Although gelato is enjoyed by tourists and locals alike, legend says only locals have the gift of being able to separate the “good” gelato from the “bad” (as if there could ever be such a thing). I’d like to say I, too, gained the gift because of my time in Rome, but truthfully, I did not understand the difference until I researched the topic. According to The Local it, the first step to avoiding low-quality gelato is to understand what makes gelato “authentic.” Compared to ice cream, gelato contains much less fat and is churned at a slower speed so less air gets mixed in. This allows for a denser texture and more intense flavors. However, since it is difficult to know how intense the flavors of gelato may be just by looking through a window, I have allowed more obvious signs shared by The Local it to guide me. I’ve learned to grab my wallet if gelato is stored in flat metal tins with lids because that means the gelato is being carefully kept at the right temperatures, maintaining the desired dense texture. As eye-grabbing as mountains of bright pink and blue gelato may be, I’ve also learned natural colors are preferred because they indicate natural ingredients and little added coloring have been used. Also, gelato that is piled too high doesn’t melt which, according to an Italian gelataio who spoke with The Local it, is not good because it means the gelato is rich in vegetable fats and emulsifiers.

As I licked my cone of pistachio gelato, which, according to Thea, is the most popular flavor at Gelato Sicily, I realized that although gelato is enjoyed by tourists just as much as locals, understanding the origin and properties of the delicious dessert brought me one step closer to my goal of eating like a local. With pizza and pasta fading from view, I continued my mission to do as the Romans do through culinary exploration.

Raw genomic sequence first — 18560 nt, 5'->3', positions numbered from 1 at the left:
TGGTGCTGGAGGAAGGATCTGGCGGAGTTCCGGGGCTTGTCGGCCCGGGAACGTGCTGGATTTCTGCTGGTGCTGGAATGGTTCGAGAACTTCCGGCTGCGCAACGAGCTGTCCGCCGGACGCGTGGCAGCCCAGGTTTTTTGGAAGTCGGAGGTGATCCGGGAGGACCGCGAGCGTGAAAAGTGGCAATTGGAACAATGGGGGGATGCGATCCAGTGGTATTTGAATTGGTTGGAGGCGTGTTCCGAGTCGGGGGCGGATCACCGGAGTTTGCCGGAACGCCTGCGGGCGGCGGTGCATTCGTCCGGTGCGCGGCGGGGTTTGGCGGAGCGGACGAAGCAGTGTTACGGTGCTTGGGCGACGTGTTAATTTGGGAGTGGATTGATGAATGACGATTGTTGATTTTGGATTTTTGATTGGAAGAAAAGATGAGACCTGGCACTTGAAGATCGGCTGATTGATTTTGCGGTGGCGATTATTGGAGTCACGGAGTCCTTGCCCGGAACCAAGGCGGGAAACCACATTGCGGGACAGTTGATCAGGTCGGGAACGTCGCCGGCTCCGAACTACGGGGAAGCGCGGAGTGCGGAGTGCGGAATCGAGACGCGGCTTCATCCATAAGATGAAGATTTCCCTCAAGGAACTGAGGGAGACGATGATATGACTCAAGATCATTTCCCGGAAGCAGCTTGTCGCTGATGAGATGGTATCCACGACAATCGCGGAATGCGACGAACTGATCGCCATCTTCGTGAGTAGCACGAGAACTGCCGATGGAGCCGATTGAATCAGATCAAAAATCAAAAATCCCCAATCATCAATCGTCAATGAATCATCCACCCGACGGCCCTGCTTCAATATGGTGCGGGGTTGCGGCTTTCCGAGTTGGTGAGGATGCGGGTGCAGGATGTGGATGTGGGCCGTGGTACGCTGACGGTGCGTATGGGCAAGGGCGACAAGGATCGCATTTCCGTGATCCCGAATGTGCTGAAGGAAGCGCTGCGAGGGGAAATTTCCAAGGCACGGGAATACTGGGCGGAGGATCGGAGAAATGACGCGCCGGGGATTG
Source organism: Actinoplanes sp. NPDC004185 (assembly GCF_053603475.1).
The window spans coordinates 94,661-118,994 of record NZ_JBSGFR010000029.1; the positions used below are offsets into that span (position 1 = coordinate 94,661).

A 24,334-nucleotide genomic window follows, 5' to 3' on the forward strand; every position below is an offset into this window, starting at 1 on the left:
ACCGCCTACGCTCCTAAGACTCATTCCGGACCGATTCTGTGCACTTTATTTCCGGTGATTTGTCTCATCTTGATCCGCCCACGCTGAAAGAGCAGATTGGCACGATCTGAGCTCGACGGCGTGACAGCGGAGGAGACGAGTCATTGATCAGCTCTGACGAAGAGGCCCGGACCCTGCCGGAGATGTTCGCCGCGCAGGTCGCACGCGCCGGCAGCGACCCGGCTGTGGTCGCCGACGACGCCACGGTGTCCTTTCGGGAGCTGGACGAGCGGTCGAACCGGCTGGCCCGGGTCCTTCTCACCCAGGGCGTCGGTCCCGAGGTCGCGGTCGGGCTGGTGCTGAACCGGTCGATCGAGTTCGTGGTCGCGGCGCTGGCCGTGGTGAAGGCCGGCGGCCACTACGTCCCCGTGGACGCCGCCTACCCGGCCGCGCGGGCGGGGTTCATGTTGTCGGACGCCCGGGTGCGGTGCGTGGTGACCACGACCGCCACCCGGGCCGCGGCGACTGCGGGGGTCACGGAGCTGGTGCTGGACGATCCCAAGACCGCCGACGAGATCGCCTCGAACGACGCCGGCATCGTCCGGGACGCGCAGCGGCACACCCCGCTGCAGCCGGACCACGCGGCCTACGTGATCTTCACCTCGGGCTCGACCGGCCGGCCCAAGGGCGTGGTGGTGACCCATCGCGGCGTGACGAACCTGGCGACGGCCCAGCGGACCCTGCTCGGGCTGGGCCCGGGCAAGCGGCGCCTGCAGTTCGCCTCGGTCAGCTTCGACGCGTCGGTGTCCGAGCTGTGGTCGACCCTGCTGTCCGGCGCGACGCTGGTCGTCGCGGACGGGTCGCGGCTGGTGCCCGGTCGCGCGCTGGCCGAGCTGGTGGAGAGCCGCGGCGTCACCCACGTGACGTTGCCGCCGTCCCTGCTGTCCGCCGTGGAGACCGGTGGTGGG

A Roman Specialty

With my confidence in trying foods other than pizza and pasta growing by the day, I moved on from gelato and decided to pursue something foreign to me prior to moving to Rome: the suppli. I heard the word from my Italian classmates and saw it written on chalkboard easels stationed outside restaurant entrances like hotel doormen, but I’d never encountered it in America. According to Joseph Micallef for Forbes, the word “suppli” is derived from the French word “surprise,” which is written the same way with the same meaning in English. Micallef goes on to explain suppli are fried, oblong rice balls, that are crunchy on the outside and soft on the inside, filled with ragu and mozzarella.